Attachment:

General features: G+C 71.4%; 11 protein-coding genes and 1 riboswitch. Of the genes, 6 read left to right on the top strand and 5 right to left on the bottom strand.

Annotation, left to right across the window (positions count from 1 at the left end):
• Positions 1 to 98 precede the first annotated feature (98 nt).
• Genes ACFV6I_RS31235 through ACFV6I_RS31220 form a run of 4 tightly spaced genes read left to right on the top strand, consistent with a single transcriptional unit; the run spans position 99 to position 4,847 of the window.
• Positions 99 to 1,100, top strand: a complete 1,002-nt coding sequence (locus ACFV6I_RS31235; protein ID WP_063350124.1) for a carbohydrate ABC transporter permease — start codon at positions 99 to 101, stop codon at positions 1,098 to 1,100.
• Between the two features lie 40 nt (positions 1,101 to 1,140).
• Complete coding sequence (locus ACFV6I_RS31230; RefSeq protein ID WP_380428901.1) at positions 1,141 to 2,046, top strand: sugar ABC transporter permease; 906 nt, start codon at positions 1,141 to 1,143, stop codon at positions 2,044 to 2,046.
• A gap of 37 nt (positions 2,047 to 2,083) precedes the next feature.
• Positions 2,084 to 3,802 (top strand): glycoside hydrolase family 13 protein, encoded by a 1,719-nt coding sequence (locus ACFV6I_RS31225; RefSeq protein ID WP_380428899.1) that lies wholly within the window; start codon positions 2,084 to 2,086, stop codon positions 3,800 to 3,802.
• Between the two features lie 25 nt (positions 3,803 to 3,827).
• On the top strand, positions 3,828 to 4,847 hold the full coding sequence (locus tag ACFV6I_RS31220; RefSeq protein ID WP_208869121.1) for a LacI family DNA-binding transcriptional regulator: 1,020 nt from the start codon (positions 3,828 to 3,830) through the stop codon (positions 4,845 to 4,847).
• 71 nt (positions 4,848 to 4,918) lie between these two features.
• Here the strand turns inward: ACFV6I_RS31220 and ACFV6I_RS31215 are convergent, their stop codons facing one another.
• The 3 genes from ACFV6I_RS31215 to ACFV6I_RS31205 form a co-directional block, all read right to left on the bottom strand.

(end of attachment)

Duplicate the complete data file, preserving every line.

General features: G+C 71.4%; 11 protein-coding genes and 1 riboswitch. Of the genes, 6 read left to right on the top strand and 5 right to left on the bottom strand.

Annotation, left to right across the window (positions count from 1 at the left end):
• Positions 1 to 98 precede the first annotated feature (98 nt).
• Genes ACFV6I_RS31235 through ACFV6I_RS31220 form a run of 4 tightly spaced genes read left to right on the top strand, consistent with a single transcriptional unit; the run spans position 99 to position 4,847 of the window.
• Positions 99 to 1,100, top strand: a complete 1,002-nt coding sequence (locus ACFV6I_RS31235; protein ID WP_063350124.1) for a carbohydrate ABC transporter permease — start codon at positions 99 to 101, stop codon at positions 1,098 to 1,100.
• Between the two features lie 40 nt (positions 1,101 to 1,140).
• Complete coding sequence (locus ACFV6I_RS31230; RefSeq protein ID WP_380428901.1) at positions 1,141 to 2,046, top strand: sugar ABC transporter permease; 906 nt, start codon at positions 1,141 to 1,143, stop codon at positions 2,044 to 2,046.
• A gap of 37 nt (positions 2,047 to 2,083) precedes the next feature.
• Positions 2,084 to 3,802 (top strand): glycoside hydrolase family 13 protein, encoded by a 1,719-nt coding sequence (locus ACFV6I_RS31225; RefSeq protein ID WP_380428899.1) that lies wholly within the window; start codon positions 2,084 to 2,086, stop codon positions 3,800 to 3,802.
• Between the two features lie 25 nt (positions 3,803 to 3,827).
• On the top strand, positions 3,828 to 4,847 hold the full coding sequence (locus tag ACFV6I_RS31220; RefSeq protein ID WP_208869121.1) for a LacI family DNA-binding transcriptional regulator: 1,020 nt from the start codon (positions 3,828 to 3,830) through the stop codon (positions 4,845 to 4,847).
• 71 nt (positions 4,848 to 4,918) lie between these two features.
• Here the strand turns inward: ACFV6I_RS31220 and ACFV6I_RS31215 are convergent, their stop codons facing one another.
• The 3 genes from ACFV6I_RS31215 to ACFV6I_RS31205 form a co-directional block, all read right to left on the bottom strand.